Friday, July 15, 2016
Vanishing Trades in Penang 槟城消失中的行业
As we walked around Georgetown, we were delighted to see several traditional craftsmen at work. Most of them are elderly men, their shops are old and messy.
We were walking back to our guesthouse when I noticed some bullock cart wheels at the entrance of a blacksmith shop. I took a peep inside the shop and an elderly man beckoned me to enter.
He was hitting a red hot rod with a worker assisting him. Mr Ku (in his 70s) has been a blacksmith for almost 60 years. He still uses charcoal to fuel his furnace. He has 3 children but they do not want to take over his business. There are only 3 blacksmiths left in Penang.
After leaving Mr Ku's shop, we saw this beautiful heritage house which is in the process of renovation. Was shocked to see a man tiling the roof without a safety harness. What a risk he is taking!
Over the next 2 days, we met a rattan furniture maker who was weaving a chair seat. I quietly watched by the side as he worked, not once did he lift his head to look at me. I didn't want to interrupt him so I left quietly.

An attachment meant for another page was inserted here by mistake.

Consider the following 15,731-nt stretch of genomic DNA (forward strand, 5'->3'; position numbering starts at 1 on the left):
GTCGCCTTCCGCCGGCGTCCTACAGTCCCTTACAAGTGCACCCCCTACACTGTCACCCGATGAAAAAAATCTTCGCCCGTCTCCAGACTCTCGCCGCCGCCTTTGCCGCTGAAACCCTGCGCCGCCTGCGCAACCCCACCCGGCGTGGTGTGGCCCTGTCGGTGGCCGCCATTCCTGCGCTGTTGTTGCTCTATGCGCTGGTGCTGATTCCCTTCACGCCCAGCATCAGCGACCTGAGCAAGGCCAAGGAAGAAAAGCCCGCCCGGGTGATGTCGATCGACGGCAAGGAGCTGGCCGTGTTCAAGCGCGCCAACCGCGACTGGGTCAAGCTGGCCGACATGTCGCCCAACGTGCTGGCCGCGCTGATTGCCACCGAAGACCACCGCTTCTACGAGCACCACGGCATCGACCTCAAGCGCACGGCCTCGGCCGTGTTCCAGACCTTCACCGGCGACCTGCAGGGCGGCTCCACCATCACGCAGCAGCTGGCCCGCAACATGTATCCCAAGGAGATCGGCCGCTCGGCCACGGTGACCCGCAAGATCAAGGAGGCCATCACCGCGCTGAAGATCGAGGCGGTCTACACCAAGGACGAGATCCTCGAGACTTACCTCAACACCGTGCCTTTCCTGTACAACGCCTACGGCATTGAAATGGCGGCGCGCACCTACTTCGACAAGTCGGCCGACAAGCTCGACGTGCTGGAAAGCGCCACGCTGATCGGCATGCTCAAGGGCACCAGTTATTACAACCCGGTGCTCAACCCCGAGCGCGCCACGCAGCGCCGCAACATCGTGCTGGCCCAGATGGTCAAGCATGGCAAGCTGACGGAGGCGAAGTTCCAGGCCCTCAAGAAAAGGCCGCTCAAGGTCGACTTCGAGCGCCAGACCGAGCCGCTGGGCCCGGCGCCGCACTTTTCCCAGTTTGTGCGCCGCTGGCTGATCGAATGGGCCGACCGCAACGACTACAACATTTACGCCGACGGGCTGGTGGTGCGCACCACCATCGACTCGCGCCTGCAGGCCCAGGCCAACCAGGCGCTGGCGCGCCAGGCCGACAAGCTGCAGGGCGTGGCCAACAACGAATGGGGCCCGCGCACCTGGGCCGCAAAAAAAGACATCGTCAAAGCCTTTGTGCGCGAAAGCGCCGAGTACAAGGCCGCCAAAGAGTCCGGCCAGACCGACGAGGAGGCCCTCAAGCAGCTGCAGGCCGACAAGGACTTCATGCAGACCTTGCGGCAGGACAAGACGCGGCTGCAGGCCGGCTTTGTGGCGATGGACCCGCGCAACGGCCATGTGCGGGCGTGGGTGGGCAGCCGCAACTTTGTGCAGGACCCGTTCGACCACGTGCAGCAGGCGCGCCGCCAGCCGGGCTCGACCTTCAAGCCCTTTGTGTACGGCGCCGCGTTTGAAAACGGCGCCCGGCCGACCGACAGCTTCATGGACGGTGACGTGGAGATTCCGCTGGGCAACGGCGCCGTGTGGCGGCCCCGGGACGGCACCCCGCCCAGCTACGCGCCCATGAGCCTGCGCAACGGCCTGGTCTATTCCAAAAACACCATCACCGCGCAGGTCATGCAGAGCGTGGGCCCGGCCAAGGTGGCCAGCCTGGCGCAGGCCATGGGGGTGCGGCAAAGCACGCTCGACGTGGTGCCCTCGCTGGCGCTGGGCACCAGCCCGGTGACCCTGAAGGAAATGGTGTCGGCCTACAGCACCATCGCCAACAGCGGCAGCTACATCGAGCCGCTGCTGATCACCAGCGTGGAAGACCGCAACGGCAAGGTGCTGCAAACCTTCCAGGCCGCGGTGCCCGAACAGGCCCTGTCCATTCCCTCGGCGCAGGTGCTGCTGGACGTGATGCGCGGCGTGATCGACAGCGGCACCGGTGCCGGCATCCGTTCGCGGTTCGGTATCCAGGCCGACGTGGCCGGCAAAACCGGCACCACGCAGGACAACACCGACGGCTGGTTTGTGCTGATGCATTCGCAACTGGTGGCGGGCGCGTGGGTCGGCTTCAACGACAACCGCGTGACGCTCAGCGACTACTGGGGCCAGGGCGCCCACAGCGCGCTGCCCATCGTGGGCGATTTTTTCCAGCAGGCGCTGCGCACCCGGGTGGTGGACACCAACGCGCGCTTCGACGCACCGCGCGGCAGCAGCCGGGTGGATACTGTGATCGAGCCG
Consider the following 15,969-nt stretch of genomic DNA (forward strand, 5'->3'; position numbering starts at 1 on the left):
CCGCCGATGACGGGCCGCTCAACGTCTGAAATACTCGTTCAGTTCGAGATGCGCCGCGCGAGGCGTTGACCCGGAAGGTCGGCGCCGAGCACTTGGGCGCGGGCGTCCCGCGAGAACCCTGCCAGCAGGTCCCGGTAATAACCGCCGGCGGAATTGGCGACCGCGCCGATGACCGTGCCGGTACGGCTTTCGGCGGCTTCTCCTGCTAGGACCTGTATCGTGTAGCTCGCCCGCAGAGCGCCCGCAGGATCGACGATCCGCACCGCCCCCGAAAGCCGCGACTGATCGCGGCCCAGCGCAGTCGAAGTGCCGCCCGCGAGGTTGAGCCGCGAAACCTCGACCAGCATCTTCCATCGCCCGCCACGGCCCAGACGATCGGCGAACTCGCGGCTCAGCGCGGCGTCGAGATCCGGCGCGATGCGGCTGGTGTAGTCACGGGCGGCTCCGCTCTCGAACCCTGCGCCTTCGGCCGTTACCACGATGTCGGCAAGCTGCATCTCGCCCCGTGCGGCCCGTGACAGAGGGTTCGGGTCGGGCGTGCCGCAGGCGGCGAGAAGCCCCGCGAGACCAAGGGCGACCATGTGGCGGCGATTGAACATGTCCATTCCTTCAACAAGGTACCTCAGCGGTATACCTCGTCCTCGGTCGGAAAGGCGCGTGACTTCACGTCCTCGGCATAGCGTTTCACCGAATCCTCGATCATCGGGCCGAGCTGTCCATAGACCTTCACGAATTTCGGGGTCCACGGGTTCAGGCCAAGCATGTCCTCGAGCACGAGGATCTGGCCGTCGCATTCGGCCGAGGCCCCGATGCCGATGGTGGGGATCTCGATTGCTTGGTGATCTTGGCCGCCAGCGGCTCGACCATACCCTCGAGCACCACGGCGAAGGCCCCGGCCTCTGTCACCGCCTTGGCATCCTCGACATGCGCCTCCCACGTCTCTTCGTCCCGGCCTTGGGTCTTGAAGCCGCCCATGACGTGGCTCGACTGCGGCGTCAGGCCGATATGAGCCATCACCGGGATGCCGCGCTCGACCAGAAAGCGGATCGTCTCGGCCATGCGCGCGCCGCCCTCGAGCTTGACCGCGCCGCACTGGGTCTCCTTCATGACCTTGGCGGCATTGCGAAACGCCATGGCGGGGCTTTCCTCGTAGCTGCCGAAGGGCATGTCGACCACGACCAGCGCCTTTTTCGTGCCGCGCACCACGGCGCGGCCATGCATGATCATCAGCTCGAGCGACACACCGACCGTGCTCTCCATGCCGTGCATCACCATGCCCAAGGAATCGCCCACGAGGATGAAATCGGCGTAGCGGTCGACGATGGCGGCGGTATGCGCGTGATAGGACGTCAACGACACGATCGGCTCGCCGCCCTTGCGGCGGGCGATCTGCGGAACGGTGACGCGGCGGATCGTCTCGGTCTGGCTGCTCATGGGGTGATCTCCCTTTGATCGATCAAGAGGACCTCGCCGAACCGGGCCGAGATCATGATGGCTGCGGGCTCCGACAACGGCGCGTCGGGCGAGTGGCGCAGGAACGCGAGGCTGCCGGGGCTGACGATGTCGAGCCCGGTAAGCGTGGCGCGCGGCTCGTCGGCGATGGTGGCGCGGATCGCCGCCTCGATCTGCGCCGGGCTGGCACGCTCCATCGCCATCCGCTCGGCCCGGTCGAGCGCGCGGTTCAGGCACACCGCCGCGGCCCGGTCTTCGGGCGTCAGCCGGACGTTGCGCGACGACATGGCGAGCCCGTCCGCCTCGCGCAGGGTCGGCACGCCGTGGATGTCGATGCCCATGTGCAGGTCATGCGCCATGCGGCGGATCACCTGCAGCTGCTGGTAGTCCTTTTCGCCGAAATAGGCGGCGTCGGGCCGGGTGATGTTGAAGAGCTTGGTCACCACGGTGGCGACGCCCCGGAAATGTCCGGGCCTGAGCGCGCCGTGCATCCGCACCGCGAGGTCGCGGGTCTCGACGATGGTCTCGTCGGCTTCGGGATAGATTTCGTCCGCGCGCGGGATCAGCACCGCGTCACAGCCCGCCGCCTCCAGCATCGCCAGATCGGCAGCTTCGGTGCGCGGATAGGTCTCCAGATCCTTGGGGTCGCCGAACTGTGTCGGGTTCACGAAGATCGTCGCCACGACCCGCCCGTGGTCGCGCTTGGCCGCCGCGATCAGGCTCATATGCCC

This sewing machine repair man was also absorbed in his work. I noted the different types of sewing machine in his shop. It seems that there are still many people using sewing machines in Penang.
I see these traditional craftsmen working hard whenever I passed by their shop on the way to my guesthouse.
They are making paper effigies for the dead. The Chinese believe that the dead should be provided for in the afterlife, paper effigies imitating the appearance of objects used by the living are burnt as offerings to their ancestors.
Although I was given permission to take photos of the paper effigies, I dare not venture further as the paper servants look eerie in the cool, dark room. hehe...
发现槟城还有一些即将消失的行业如 : 打铁匠、修理缝纫机匠、制作传统纸扎祭品师傅、手工编织藤家具师傅等等。老师傅们最大的遗憾，也许就是没能让他们的手艺传承下去。。。。